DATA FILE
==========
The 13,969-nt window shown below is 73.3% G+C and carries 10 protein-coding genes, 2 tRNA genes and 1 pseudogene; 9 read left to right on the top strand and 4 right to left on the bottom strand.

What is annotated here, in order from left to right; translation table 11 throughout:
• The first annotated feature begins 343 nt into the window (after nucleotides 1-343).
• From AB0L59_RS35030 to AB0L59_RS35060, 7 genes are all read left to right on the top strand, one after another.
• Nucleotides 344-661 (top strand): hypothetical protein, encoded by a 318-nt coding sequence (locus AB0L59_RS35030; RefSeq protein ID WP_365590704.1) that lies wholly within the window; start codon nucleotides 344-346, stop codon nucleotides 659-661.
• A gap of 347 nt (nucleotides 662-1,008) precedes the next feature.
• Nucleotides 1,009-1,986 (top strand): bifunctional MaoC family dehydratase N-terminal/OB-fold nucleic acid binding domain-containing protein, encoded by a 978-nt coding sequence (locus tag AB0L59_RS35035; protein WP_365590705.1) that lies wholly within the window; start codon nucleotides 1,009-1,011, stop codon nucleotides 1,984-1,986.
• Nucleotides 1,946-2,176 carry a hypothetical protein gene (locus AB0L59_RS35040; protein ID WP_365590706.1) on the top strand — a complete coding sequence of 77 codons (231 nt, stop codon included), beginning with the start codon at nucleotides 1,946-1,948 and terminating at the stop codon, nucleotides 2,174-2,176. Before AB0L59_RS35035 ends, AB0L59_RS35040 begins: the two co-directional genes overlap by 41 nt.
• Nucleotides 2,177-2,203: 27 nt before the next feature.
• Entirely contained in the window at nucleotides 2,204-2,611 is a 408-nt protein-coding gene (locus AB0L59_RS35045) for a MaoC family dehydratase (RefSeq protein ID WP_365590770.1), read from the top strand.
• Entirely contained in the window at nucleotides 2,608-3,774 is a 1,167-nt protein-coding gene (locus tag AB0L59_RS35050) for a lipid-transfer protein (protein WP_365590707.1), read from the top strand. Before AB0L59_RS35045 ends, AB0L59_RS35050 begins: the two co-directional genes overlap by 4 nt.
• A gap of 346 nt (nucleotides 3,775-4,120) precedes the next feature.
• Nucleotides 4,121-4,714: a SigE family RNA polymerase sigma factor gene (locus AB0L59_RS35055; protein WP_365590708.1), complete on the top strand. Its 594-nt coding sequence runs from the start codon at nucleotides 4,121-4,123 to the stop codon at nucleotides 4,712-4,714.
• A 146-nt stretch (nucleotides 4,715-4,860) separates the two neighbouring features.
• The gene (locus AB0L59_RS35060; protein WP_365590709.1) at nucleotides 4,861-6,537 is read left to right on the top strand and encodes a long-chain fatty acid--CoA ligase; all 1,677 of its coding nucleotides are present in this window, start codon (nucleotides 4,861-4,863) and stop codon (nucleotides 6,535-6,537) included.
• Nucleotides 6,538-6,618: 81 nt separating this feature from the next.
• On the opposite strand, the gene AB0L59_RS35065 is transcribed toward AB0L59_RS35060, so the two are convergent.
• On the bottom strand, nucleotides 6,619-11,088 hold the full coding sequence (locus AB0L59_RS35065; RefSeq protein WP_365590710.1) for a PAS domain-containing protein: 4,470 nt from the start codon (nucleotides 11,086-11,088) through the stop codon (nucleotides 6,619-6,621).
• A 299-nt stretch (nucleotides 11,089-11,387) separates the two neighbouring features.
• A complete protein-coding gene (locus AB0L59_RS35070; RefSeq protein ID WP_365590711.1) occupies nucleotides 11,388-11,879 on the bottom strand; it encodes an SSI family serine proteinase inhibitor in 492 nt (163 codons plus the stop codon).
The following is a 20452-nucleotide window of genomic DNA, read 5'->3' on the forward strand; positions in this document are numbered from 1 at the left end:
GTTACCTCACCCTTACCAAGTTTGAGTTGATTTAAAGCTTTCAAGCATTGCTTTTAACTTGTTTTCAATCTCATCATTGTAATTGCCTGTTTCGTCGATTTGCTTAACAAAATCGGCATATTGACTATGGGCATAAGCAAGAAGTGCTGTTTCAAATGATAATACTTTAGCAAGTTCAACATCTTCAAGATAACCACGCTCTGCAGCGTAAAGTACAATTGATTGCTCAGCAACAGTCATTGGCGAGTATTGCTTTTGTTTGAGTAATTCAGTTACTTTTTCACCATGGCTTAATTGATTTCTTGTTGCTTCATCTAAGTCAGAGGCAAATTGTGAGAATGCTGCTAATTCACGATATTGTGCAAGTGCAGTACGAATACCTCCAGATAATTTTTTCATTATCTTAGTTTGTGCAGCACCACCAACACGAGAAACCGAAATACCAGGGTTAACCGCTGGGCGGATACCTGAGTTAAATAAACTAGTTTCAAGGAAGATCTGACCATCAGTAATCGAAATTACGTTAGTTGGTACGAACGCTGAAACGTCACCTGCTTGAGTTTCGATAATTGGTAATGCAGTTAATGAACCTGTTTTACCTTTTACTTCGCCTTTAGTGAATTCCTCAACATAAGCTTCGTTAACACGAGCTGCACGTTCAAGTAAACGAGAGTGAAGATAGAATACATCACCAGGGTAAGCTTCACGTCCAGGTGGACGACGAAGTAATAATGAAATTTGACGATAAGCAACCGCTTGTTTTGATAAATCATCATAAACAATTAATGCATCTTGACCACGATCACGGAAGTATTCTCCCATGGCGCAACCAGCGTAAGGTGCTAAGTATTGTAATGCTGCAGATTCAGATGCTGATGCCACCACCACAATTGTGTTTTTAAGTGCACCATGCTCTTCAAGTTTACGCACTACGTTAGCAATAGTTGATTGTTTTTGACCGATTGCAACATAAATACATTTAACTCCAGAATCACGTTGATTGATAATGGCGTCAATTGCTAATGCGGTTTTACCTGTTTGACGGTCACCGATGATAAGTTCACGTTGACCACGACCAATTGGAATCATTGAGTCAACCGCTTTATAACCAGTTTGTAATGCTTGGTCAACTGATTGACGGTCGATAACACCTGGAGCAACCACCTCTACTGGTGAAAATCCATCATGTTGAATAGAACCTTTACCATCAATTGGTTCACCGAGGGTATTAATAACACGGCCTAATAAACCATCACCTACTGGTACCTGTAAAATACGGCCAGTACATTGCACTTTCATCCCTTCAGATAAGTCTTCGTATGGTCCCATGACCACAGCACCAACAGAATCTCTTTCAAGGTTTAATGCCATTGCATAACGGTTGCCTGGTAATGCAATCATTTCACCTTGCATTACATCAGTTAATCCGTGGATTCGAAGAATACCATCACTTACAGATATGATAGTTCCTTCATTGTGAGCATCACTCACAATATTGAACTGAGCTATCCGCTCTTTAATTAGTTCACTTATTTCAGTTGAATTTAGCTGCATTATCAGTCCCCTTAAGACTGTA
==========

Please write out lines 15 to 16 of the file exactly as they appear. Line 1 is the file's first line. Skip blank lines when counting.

• The gene (locus AB0L59_RS35060; protein WP_365590709.1) at nucleotides 4,861-6,537 is read left to right on the top strand and encodes a long-chain fatty acid--CoA ligase; all 1,677 of its coding nucleotides are present in this window, start codon (nucleotides 4,861-4,863) and stop codon (nucleotides 6,535-6,537) included.
• Nucleotides 6,538-6,618: 81 nt separating this feature from the next.